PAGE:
Thomas Gale, Plymouth University (UK) & Marco Antonio Carvalho-Filho , Groningen University (The Netherlands)

Fidelity is important to consider when matching equipment and simulated environments to the cognitive and psychomotor aspects of planned simulation encounters. However, just as much attention should be made to the learning environment established during the debrief, to ensure that participants gain the most out of each session through guided reflection on their performance. Various debriefing models have been developed to help promote “assessment for learning” through self-assessment, peer assessment and tutor feedback, and metrics have been validated to assess the quality of debriefs. We will highlight evidence-based practice and provide a forum to share experiences and research findings related to the use of debriefing models used in various contexts, through selected case studies involving; undergraduate interprofessional simulation, extended debriefing models and flipped simulations (where trainees design and facilitate scenarios for their own instructors).



  • Gain understanding of evidence based debriefing frameworks and measures to assess debrief quality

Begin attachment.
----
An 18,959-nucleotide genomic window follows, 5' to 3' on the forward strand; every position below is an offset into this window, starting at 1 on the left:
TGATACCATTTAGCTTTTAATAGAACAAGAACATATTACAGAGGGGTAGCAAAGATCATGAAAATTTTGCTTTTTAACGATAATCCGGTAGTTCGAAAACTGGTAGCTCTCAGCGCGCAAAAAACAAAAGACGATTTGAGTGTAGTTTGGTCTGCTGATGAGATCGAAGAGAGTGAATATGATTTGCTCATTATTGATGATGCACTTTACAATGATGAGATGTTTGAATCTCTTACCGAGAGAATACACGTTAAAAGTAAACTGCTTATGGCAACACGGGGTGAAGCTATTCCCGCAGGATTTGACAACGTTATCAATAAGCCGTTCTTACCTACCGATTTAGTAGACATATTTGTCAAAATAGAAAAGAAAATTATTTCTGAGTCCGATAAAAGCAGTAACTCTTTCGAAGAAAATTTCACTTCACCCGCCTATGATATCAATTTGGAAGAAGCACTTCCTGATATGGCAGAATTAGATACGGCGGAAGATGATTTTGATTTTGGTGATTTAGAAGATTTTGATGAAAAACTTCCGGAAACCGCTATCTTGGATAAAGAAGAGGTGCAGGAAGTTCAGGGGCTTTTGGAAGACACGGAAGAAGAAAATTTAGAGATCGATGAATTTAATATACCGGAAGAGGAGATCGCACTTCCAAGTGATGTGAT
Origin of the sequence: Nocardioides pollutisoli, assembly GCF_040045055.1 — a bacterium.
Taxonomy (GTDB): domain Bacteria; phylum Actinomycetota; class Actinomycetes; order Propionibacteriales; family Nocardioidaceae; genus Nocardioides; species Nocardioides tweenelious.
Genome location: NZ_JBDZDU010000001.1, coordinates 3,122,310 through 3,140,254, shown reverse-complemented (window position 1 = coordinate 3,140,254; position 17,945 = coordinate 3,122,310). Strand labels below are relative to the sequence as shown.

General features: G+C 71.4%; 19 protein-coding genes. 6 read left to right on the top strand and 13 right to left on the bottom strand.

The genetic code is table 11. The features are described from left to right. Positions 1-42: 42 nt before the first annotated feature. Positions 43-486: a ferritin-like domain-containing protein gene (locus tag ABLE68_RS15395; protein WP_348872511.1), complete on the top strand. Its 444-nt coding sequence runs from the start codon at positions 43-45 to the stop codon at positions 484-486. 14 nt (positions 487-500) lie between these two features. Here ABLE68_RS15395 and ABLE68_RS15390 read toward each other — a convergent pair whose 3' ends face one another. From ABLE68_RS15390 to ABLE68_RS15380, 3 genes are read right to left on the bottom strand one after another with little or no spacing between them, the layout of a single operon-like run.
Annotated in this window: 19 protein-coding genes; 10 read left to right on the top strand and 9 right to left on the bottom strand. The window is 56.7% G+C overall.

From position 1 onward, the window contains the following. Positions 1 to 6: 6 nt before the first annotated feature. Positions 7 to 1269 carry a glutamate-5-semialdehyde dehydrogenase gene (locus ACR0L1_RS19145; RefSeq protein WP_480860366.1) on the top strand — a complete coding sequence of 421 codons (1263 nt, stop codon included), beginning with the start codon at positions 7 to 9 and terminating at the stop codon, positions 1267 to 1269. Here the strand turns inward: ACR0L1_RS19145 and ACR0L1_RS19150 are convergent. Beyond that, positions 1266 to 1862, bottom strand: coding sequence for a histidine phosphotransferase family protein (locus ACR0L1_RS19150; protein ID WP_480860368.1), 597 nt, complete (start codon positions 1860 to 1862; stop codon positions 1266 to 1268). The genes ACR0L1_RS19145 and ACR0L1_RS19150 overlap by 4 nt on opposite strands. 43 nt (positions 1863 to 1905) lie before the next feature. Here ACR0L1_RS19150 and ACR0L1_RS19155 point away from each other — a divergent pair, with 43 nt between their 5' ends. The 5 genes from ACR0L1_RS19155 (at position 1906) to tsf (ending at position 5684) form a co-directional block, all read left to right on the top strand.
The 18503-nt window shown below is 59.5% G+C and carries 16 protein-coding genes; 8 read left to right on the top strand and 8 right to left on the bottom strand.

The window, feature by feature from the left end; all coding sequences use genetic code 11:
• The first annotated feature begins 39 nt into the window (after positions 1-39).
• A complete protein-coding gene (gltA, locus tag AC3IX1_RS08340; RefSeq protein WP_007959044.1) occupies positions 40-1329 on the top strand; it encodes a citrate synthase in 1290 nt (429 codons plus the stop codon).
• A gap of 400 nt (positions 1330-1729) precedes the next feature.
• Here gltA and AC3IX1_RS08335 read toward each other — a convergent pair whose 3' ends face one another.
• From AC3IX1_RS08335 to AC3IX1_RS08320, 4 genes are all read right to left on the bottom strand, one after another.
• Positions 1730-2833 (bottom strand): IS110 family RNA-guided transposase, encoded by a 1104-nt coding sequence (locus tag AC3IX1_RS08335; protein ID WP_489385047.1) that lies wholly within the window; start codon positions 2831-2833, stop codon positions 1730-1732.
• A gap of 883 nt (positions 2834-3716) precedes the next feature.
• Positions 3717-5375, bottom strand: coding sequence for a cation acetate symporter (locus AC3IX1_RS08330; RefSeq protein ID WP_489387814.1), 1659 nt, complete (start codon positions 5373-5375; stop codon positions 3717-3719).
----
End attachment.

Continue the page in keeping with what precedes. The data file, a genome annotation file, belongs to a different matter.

• Gain familiarity with techniques to improve learner engagement with simulation debriefs
  • Gain understanding of how co-production of simulation scenarios with students / trainees can optimise learner engagement and feedback


  • Carvalho-Filho, M. A., Schaafsma, E. S., & Tio, R. A. (2018). Debriefing as an opportunity to develop emotional competence in health profession students: Faculty, be prepared! Scientia Medica, 28(1). DOI: 10.15448/1980-6108.2018.1.28805
  • Schweller, Marcelo, et al. “Simulated medical consultations with standardized patients: in-depth debriefing based on dealing with emotions.” Revista Brasileira de Educação Médica 42.1 (2018): 84-93.
  • Schweller, M., Costa, F. O., Antônio, M. Â. R., Amaral, E. M., & de Carvalho-Filho, M. A. (2014). The impact of simulated medical consultations on the empathy levels of students at one medical school. Academic Medicine, 89(4), 632.